Ford: That’s right.

President Nixon: And, it would be like having the President Pro Tem added in, you know. We used to have [Senator] Dick Russell [D-Georgia] for reasons [laughing]—

Ford: Right.

President Nixon: —but we don’t add [Senator Allen J.] Ellender [D-Louisiana].

Ford: No.

President Nixon: So, I think if—I just—if I could have you and Carl, I’d feel perfectly free to talk anytime, but I just—to be—that’s why I really called you up. I don’t feel I can talk in front of this fellow. I mean he—I think he’s, I think he’s just off his rocker.

Ford: Well, let me talk to Carl, and—

President Nixon: Yeah.

Ford: —I’ll put it quite frankly.

President Nixon: Tell him that we’d like to have you down at seven o’ clock tomorrow, and I’ll give you a complete fill-in, because there is something in great confidence, and I am going to tell you. That—I mean—about—that may not develop.

Ford: Right.

President Nixon: But—you know, on the negotiating front.

Ford: Right.

President Nixon: But I just want to give you a little feel of it, you know.

Ford: Right. All right, I’ll talk to Carl—

President Nixon: But I would never do it if Boggs were there.

Ford: Well, I don’t think you could under the present circumstances.

President Nixon: Right. I’d have no problem with Mike.

Ford: Oh, no.

President Nixon: OK.

Ford: All right. I’ll [unclear]—

President Nixon: Fine. But I’m glad you . . . What do the other members think of his attack on Hoover?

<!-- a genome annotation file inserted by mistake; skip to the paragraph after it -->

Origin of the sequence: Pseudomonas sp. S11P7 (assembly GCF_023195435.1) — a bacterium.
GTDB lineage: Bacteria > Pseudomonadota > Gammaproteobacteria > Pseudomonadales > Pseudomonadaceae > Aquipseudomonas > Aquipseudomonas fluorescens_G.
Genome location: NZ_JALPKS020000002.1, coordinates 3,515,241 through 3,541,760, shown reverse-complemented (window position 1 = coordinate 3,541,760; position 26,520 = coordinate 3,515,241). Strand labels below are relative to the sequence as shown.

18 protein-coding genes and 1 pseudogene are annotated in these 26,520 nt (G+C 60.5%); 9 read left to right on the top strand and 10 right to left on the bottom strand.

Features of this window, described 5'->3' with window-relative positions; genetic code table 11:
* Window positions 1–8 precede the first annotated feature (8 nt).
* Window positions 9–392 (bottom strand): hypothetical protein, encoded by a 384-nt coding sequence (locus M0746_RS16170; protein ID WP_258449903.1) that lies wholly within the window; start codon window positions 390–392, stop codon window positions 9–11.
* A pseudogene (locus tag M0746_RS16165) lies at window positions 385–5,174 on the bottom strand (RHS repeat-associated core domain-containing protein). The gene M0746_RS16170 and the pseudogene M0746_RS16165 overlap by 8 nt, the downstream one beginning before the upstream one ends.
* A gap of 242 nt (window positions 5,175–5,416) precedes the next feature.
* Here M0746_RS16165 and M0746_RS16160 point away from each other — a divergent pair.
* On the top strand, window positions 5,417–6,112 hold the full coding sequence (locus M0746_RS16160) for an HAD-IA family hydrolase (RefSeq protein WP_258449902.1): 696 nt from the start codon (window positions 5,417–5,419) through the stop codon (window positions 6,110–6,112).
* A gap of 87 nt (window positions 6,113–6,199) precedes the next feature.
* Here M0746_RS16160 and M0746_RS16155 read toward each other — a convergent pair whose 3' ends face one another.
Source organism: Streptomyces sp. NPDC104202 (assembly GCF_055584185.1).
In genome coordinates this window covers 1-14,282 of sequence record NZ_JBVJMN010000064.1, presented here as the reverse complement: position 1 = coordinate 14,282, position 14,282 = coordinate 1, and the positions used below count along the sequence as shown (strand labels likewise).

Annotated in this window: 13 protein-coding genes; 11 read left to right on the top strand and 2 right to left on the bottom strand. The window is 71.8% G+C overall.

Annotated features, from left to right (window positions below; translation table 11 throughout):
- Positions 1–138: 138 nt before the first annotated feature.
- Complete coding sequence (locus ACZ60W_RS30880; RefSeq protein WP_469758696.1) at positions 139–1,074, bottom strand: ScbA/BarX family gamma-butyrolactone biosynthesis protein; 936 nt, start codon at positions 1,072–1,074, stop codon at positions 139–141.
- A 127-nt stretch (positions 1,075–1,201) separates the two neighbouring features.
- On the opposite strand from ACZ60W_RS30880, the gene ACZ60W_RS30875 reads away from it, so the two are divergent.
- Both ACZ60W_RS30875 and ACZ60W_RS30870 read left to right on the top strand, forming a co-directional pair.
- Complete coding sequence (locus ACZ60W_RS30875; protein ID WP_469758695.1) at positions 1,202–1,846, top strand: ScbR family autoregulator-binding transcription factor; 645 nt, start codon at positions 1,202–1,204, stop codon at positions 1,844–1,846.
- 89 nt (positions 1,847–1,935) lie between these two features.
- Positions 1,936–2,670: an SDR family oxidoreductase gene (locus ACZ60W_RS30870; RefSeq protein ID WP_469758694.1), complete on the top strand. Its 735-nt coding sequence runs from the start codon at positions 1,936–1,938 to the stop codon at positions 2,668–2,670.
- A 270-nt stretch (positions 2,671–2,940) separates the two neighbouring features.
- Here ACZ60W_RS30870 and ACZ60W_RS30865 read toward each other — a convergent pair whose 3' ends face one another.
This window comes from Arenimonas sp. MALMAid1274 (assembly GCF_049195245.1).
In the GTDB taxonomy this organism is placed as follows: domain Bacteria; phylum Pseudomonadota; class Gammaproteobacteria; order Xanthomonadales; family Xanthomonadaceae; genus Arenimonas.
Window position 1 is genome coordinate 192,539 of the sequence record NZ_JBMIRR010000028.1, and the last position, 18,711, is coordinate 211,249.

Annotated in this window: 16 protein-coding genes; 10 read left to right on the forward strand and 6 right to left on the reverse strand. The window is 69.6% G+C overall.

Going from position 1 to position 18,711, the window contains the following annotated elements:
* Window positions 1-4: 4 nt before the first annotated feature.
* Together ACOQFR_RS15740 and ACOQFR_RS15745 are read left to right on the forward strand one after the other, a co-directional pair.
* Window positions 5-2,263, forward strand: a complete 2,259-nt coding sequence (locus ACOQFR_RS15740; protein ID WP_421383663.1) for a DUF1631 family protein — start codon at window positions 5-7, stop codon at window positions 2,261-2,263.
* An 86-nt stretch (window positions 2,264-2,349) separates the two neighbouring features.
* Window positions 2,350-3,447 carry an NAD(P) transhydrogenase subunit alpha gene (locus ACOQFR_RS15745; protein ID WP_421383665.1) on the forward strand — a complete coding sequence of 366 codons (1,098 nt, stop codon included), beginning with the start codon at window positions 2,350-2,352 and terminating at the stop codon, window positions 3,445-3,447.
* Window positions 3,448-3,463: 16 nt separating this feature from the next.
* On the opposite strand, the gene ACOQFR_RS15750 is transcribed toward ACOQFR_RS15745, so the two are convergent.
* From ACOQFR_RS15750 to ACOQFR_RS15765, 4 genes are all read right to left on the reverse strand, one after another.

Ford: Well—

President Nixon: I mean, understand, we all know Hoover’s old and so forth and so on and good God . . . I mean, he’s got to make up his own mind about the retirement thing. We know that. But on the other hand, gee, God, you can’t just damn the whole FBI for being Gestapo. That’s just ridiculous!

Ford: Well, I was just shocked when he took the floor [unclear]—

President Nixon: Were the Democrats shocked? Some of them?

Ford: Well, they just sat there with their mouths open.

President Nixon: Yeah.

Ford: And, so I just, off the cuff—

Predident Nixon: Mmm-hmm.

Ford: —got up and made the comments that I made because—

President Nixon: I wish some Democrat had got up, too.

Ford: Well, it was right at the outset.

President Nixon: I see.

Ford: And there were very few numbers present.

President Nixon: Right. OK.

Ford: And so the—

President Nixon: Yeah.

Ford: —kind that would’ve broken up, unfortunately, were not there.

President Nixon: Now, tell your . . . incidentally, our, your little doves are flying around in your cote over there to just pipe down, hold their horses and wait until after they hear what I have to say. Would you?

Ford: Well, I gave a couple of them a good lecture yesterday.

President Nixon: Well, the whole point is this . . . I mean what the hell’s it going to prove? I mean, we know there—hell, there are probably 25 that will sign something like that.

Ford: That’s right.

President Nixon: But the main point is we’ve got a hell of a lot more that won’t. And you were, incidentally, very good on the morning show. I didn’t see it but I read the transcript. Boy, you put it right to them.

Ford: Well—

President Nixon: Keep kicking them in you-know-where.

Ford: OK [laughing]. All right.

President Nixon: OK.

Ford: All right, Mr. President. Thank you.


1 President Nixon was referring to House Majority Leader Thomas Hale Boggs, Congressional Bioguide. (↑)

2 Boggs had called for the firing of FBI Director J. Edgar Hoover, charging that the FBI had tapped congressional phones. (↑)

3 The Big Five was the group consisting of Speaker Carl Albert, House Majority Leader (Thomas) Hale Boggs, House Minority Leader Gerald Ford, Senate Majority Leader Mike Mansfield, D-Montana, and Senate Minority Leader Hugh Scott, R-Pennsylvania. (↑)

Original tape courtesy of the Nixon Library. This transcript is a working draft. Please let us know if you find important errors.